How to cancel an airline ticket without paying change fees


Canceling an airline ticket is a fairly straightforward process, right?  You simply go online or call the airline and cancel the booking.  If your fare is nonrefundable (as the least expensive tickets are) you will have to pay a change fee later in order to apply the value of your original ticket to a new reservation.  It’s not rocket science, and this is exactly the process airlines want you to follow.

But what if there were a better way, where you could avoid paying the change fee, or maybe even get a full refund?

It’s possible to use the airlines’ own rules to outsmart them, and this is what I’ve been doing for the last decade as I’ve flown around the world for pennies on the dollar.  Here are a few recent examples of how I’ve been able to get nonrefundable tickets refunded by following a very simple strategy:

Ticket 1: DC to Portland

I was supposed to be in Washington, DC for a weekend last month, but got sick and wasn’t able to go. I had separate tickets booked for each direction. The outbound was a mileage ticket, so I was able to cancel without penalty because of my elite status. But the return was an inexpensive one-way ticket from DC to Portland. The cost of this ticket (about $150) was less than the change fee the airline would have charged me ($200) so I was looking at a total loss.

But knowing airline rules as I do, I didn’t cancel that return ticket, even though I knew I wouldn’t be using it. On the day of the flight’s departure, I checked the flight status, and my first flight (from DC to Newark) was running late. I kept checking, and the delay got longer and longer, eventually to the point where I would have missed my connection. In the airline industry, this is called irregular operations, and ticket rules go out the window. Because of the delay and would-be missed connection, I was able to get this nonrefundable ticket fully refunded.  I was on the west coast, not in DC, but the airline had no way to know that, so I was able to exploit the rules to my advantage.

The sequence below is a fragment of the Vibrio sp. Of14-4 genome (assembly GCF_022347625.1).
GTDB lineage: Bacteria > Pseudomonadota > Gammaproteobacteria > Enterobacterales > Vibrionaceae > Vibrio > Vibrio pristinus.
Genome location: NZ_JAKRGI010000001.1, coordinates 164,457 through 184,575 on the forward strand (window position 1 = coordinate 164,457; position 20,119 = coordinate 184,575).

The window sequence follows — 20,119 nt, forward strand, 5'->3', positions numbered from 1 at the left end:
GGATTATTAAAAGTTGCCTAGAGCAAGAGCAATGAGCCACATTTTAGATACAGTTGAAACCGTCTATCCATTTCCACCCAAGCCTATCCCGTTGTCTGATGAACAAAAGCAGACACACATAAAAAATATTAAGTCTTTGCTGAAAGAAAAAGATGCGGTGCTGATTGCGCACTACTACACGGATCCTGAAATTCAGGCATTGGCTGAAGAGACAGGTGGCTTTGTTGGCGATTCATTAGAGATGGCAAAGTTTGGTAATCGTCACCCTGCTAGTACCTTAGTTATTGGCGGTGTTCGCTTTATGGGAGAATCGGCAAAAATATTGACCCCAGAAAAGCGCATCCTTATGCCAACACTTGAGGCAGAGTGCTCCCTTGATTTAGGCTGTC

Lesson: Even if you know you’re going to cancel a ticket, wait until the last minute to do so. Check your flight’s status, and if there’s a delay or cancellation you should be able to get a full refund, even on a nonrefundable ticket.

Ticket 2: Portland to Hong Kong

I had several end-of-year mileage runs booked so that I could retain my United Airlines 1K elite status. But with United’s recent devaluation of its frequent flyer program, the incentives to take these trips had dropped considerably. I wanted to cancel a trip to Hong Kong, but was looking at a $300 change fee on a $660 ticket. So following the example of my DC to Portland ticket above, I waited.  And while the flights were all on-time for the Hong Kong trip, I noticed that my first flight (to San Francisco) was oversold.  I went to the airport that morning as if I had every intention of flying to SFO and on to Hong Kong, volunteered my seat, and received a bump voucher of $300.  Getting bumped is another form of irregular operations, where the ticket rules can be bent or broken.  I was then able to parlay the bump into a full refund for the entire Hong Kong ticket, receiving the $660 refund and keeping the $300 voucher from volunteering my seat.  The takeaway: I spent an hour and a half at the airport and received a net benefit of nearly $1,000 instead of having to pay a $300 fee to change my ticket.  This was a win for United too, as they were gong to book me on Delta flights that day to get to Hong Kong, which would have cost them far more than refunding my original ticket.

Lesson: Look for any opportunity to do the airline a favor – such as getting bumped – to push your ticket into irregular status, where the rules apply less firmly, if at all. 

Next time you need to cancel an airline ticket, don’t just shut it down before exploring unconventional options like these. You may find that you’re able to beat the airlines at their own game, saving you money in the process.

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About the Author

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Ryan has been a travel expert for more than ten years. His journeys have taken him to all six inhabited continents, including living in the Middle East and backpacking across Australia, Asia and Europe.

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